Monday, March 23, 2009

Plastic Thermal Expansion & Contraction

So, today I spent some quality time at a potential customer's factory. They would like to replace some plastic and metal panels with higher performing plastic sheet material. They have a great business and a line of great products that are designed to be used on pickup trucks. You can imagine that the temperature extremes the product encounters are extreme - potentially from -50F to well over 130F (surface temp of the plastic could be 175F).

Everything that exists has a "coefficient of thermal expansion". Materials like glass have a very low rate - metals have a larger rate - and plastics have many different rates.

The application is a 3 ply laminate of plastic, metal, and EPS foam. All three materials expand and contract at different rates. That said, over the length of the pickup truck bed, which can be 8ft, materials can grow and shrink from 1/8" to 1/4". The fact is, even a change of 1/32" can deform a panel in a frame.

It looks like from initial discussion that a thermoset plastic, such as FRP, or fiberglass reinforced plastic, will not only reduce the amount of movement, but offer a higher impact resistance and make for a heavier duty product.

The point is: when you are using Plastics in an environment with large temperature swings, you will have a plastic part that will grow, and shrink, with the the temperature changes. Some typical coefficients of thermal expansion can be found on and a cool chart to figure this at You can see that Plexiglas move about 10 times more than glass. For a list of a range of materials, check this link.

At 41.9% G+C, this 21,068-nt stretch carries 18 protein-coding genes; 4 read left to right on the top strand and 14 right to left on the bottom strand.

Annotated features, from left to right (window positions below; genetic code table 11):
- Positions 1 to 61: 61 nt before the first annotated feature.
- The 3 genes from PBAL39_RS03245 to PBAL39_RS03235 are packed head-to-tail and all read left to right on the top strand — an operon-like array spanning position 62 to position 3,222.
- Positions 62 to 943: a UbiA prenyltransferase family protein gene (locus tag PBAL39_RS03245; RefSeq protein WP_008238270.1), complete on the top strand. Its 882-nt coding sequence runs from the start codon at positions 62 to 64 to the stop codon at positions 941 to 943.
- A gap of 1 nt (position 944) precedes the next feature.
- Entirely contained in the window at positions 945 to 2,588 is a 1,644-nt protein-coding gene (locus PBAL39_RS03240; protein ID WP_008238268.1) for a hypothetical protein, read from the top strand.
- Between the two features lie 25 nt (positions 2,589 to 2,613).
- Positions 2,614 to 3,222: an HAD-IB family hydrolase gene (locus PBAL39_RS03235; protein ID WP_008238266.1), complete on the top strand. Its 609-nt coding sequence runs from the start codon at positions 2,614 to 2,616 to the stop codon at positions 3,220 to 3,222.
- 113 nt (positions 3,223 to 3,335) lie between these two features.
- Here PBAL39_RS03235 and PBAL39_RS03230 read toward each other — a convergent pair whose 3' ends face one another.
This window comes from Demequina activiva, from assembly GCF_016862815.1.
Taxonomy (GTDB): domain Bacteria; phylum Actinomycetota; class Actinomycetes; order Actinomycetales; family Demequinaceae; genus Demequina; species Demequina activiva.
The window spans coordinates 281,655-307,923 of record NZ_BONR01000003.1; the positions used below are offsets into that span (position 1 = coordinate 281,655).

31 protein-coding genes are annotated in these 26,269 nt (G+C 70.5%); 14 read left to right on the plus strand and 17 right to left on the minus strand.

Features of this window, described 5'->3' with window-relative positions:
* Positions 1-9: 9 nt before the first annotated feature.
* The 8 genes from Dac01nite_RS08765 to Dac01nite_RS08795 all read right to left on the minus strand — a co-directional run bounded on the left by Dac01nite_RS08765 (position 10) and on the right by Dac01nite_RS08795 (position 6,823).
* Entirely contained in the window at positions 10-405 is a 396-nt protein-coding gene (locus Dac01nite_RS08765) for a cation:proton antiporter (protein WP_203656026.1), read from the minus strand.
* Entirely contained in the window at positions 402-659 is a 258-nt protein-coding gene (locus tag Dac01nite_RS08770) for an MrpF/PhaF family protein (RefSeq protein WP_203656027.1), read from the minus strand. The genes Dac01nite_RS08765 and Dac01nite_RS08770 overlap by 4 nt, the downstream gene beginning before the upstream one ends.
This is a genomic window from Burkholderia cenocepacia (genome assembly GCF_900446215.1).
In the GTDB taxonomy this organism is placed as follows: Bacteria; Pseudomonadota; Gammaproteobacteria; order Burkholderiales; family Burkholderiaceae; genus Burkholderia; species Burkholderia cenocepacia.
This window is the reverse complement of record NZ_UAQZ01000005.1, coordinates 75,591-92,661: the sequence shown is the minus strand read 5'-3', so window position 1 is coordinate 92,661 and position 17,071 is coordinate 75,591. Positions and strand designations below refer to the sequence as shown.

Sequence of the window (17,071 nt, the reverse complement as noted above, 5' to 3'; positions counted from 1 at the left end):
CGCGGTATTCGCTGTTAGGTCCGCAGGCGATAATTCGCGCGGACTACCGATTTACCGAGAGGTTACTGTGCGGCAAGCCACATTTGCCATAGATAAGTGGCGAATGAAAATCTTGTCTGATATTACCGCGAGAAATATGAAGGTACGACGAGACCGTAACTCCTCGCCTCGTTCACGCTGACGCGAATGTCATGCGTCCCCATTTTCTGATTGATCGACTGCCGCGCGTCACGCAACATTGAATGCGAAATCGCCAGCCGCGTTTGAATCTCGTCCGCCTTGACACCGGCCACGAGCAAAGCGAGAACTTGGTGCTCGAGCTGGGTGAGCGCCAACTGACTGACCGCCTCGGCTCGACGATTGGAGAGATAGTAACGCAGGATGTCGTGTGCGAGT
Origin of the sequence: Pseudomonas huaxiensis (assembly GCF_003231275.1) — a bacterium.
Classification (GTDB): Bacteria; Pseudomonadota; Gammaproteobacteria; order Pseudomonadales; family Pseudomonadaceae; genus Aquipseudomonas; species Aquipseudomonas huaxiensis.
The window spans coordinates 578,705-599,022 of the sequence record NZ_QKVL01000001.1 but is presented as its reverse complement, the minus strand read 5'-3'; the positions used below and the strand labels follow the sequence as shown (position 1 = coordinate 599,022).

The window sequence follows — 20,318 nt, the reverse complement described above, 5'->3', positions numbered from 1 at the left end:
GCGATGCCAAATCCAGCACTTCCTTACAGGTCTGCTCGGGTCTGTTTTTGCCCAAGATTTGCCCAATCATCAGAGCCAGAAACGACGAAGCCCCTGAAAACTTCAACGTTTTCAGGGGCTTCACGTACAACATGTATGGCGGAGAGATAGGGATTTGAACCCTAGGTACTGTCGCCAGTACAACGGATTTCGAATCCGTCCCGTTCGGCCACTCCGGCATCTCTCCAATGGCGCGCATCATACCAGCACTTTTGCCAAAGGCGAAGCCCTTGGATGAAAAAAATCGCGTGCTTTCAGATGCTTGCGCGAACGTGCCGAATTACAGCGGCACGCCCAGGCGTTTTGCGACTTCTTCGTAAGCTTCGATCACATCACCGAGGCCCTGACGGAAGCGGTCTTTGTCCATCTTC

1. So... If I wanted to design a covered walk way with plexiglas in an environment with 100 and -20 degree weather, will I get a 1/8" shrinkage?

  2. Yes - Depends on how long/big the piece is. You have a 120F degree change. The movement is approximately .00984" per foot length for each 20 degrees of temperature change.

    The bigger the piece, the more change. A 96" long piece at 100F would only be 95.75" long at -20F. That's only a 1/8" movement from each end. Now, this is an extreme so you need to allow for this IF the environment warrants it. Using a flexible weather stripping or silicone sealant that will move with the Plexiglas is important - and most glass installers and contractors can figure this out with this information in hand.